ACCC and Ombudsmen an important connection in consumer protection
Australian Competition and Consumer Commission chairman Rod Sims today outlined the continued importance of regulators and Ombudsmen working together to identify issues that pose harm to consumers.
“We must alter governance arrangements and systems for Ombudsmen programs where those arrangements prevent or delay prompt sharing of information or disclosure of systemic issues,” Mr Sims said.
Mr Sims was speaking at a conference marking 50 years since the appointment of the first Ombudsman in Australia or New Zealand. Sir Guy Powles was the first Ombudsman, appointed in New Zealand in 1962, followed quickly by Ombudsmen in Western Australia, South Australia, and Victoria.
Mr Sims said fast action to fix widespread consumer problems is a joint aim of regulators and Ombudsmen.
“I hope we can take an increasingly active approach to identifying these issues in industry sectors, where many consumers are clearly dissatisfied, and use our collective means to address those expeditiously.”
“Our performance in recognising these issues is uneven across the sectors.”
“Ombudsmen are in the right place to resolve individual complaints but it then needs to be asked, what are the underlying causes, and once identified, can they be addressed by one or more regulators?” Mr Sims said.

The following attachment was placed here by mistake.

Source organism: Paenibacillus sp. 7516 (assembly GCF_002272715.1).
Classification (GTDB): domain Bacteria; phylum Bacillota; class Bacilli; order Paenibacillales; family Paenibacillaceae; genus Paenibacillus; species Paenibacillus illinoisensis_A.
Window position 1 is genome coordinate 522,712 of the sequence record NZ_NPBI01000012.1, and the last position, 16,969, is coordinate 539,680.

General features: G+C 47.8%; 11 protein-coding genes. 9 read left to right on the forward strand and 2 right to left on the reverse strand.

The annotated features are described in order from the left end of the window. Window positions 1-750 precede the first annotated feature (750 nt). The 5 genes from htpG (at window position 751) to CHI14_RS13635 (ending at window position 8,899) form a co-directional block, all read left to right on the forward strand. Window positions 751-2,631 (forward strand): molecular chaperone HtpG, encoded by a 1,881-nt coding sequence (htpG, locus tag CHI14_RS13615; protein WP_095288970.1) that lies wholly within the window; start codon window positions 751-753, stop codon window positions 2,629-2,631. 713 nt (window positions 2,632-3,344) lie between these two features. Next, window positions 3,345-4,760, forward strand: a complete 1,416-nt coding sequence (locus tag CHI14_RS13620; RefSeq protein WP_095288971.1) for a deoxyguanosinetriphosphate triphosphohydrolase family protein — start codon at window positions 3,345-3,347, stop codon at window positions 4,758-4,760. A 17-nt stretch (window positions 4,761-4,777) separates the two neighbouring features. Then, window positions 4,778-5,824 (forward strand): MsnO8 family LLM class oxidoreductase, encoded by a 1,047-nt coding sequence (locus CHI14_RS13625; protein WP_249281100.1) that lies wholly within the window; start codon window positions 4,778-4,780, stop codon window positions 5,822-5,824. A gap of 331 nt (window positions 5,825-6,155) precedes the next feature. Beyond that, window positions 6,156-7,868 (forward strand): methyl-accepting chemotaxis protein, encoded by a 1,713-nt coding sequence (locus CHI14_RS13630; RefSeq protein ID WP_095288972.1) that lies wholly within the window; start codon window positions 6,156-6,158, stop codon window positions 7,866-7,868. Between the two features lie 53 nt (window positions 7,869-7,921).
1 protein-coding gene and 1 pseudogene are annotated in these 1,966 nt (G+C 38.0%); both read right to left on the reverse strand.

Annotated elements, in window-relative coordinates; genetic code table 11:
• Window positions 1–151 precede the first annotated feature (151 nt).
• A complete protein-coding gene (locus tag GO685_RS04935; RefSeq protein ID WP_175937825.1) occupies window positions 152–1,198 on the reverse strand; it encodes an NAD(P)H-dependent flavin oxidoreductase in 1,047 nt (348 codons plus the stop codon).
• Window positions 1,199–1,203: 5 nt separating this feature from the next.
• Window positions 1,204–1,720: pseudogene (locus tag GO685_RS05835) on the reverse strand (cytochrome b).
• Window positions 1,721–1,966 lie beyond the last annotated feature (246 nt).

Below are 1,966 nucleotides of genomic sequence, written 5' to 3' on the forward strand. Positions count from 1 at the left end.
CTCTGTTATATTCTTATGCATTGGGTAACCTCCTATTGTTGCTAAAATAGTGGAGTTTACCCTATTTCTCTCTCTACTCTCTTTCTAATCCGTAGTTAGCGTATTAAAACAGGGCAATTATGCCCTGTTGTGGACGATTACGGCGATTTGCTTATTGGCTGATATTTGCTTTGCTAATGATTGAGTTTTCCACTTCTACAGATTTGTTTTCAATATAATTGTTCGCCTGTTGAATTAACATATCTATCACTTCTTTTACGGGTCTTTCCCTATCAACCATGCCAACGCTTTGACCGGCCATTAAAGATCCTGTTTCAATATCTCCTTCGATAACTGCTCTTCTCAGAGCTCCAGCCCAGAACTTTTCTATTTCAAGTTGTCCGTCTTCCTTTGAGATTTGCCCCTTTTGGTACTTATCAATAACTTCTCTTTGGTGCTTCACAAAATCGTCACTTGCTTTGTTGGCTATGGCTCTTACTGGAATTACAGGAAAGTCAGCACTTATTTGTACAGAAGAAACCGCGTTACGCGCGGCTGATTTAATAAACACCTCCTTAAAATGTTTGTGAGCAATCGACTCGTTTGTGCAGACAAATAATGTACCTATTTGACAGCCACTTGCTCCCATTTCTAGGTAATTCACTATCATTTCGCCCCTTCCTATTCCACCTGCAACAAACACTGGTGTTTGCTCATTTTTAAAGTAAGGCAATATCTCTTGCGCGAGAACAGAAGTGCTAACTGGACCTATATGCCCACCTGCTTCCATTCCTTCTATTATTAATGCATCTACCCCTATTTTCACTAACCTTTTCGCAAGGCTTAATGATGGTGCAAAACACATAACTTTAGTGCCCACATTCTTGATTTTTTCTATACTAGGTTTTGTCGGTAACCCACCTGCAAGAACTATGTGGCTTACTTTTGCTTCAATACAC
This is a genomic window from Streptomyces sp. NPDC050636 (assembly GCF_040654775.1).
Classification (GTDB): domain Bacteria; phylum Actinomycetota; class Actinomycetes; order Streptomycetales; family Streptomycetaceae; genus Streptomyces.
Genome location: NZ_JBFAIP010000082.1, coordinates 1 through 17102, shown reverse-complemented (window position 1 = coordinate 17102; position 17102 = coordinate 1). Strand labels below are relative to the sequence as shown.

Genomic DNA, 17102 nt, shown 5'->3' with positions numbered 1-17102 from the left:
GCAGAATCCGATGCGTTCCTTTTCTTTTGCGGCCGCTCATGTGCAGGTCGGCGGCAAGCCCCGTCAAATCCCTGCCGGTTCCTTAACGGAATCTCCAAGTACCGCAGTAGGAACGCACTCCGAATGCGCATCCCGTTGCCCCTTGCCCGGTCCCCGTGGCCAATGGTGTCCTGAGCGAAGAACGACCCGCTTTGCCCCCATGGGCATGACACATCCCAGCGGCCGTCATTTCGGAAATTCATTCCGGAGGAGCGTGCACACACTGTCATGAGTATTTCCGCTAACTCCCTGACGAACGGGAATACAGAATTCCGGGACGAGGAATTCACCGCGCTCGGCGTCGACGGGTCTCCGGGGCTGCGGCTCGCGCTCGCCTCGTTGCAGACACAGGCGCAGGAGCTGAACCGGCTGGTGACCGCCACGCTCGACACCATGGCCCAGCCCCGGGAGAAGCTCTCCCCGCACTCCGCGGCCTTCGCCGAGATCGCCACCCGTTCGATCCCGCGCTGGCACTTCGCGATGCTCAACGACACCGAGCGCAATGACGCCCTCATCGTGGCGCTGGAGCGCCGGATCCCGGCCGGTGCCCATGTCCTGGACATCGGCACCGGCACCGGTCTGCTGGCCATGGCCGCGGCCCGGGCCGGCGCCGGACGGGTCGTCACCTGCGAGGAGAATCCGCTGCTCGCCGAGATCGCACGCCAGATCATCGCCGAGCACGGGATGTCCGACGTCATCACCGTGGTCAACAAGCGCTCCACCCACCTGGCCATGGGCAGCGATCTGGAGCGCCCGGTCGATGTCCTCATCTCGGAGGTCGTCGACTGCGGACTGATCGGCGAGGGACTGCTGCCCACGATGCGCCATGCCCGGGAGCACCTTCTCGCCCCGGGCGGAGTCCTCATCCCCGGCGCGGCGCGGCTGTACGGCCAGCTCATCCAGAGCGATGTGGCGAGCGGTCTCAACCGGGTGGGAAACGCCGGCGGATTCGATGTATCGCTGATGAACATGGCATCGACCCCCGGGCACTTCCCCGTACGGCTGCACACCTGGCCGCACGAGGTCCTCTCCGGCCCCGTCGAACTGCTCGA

Mr Sims went on to highlight recent work by various energy Ombudsmen and the Australian Energy Regulator (AER) in assisting the ACCC to take action over door-to-door selling, an area where complaints evidence suggests there is consumer detriment.
The case arose from recognition by energy Ombudsmen of a continuing issue that is having widespread effect on consumers.
Mr Sims also discussed sections of the Australian Consumer Law (ACL) relevant to the work of ombudsmen.
Acknowledging the service of Ombudsmen in the region, Mr Sims said as independent parties, Ombudsmen can improve the quality of administration by casting light on shortcomings and identifying areas of potential improvement.
“The institution of the Ombudsman recognises that living in a democratic society entitles people to exercise the rights we widely recognise and that they are entitled to enjoy rights as consumers of goods and services, and to be treated fairly by public officials and businesses.”